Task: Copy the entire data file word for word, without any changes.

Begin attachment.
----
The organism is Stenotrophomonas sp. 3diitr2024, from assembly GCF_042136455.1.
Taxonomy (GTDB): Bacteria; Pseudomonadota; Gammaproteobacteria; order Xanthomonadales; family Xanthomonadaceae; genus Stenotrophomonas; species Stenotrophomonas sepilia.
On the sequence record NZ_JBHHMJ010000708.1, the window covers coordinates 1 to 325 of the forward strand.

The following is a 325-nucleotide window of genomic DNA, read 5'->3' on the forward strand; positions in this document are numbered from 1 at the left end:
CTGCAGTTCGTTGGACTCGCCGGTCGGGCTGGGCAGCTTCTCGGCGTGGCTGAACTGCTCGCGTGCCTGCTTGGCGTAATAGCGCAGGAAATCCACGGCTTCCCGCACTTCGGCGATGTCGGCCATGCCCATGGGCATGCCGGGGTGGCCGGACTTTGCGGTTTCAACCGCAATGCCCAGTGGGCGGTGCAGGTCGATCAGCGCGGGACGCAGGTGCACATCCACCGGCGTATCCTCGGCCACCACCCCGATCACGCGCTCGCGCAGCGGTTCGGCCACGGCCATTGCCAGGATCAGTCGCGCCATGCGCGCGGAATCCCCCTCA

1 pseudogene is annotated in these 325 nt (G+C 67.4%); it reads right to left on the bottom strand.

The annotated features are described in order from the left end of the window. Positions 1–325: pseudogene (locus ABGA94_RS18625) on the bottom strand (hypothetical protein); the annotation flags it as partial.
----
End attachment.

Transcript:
The organism is Stenotrophomonas sp. 3diitr2024, from assembly GCF_042136455.1.
Taxonomy (GTDB): Bacteria; Pseudomonadota; Gammaproteobacteria; order Xanthomonadales; family Xanthomonadaceae; genus Stenotrophomonas; species Stenotrophomonas sepilia.
On the sequence record NZ_JBHHMJ010000708.1, the window covers coordinates 1 to 325 of the forward strand.

The following is a 325-nucleotide window of genomic DNA, read 5'->3' on the forward strand; positions in this document are numbered from 1 at the left end:
CTGCAGTTCGTTGGACTCGCCGGTCGGGCTGGGCAGCTTCTCGGCGTGGCTGAACTGCTCGCGTGCCTGCTTGGCGTAATAGCGCAGGAAATCCACGGCTTCCCGCACTTCGGCGATGTCGGCCATGCCCATGGGCATGCCGGGGTGGCCGGACTTTGCGGTTTCAACCGCAATGCCCAGTGGGCGGTGCAGGTCGATCAGCGCGGGACGCAGGTGCACATCCACCGGCGTATCCTCGGCCACCACCCCGATCACGCGCTCGCGCAGCGGTTCGGCCACGGCCATTGCCAGGATCAGTCGCGCCATGCGCGCGGAATCCCCCTCA

1 pseudogene is annotated in these 325 nt (G+C 67.4%); it reads right to left on the bottom strand.

The annotated features are described in order from the left end of the window. Positions 1–325: pseudogene (locus ABGA94_RS18625) on the bottom strand (hypothetical protein); the annotation flags it as partial.